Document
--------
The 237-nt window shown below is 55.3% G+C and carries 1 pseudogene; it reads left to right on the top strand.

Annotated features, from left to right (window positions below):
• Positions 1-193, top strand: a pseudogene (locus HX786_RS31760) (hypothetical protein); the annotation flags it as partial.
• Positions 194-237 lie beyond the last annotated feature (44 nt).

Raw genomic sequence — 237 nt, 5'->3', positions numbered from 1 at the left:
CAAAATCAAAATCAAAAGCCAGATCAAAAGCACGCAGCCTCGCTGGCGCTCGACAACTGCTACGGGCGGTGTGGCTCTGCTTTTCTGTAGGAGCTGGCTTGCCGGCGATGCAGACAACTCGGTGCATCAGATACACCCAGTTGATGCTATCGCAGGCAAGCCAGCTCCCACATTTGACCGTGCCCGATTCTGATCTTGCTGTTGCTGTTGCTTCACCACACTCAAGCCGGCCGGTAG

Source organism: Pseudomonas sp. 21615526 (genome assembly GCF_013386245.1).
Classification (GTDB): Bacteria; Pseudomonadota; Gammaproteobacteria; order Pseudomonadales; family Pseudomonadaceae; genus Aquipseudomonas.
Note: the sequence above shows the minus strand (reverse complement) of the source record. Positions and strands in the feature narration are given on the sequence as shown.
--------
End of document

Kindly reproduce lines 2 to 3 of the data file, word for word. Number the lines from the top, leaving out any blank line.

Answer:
Annotated features, from left to right (window positions below):
• Positions 1-193, top strand: a pseudogene (locus HX786_RS31760) (hypothetical protein); the annotation flags it as partial.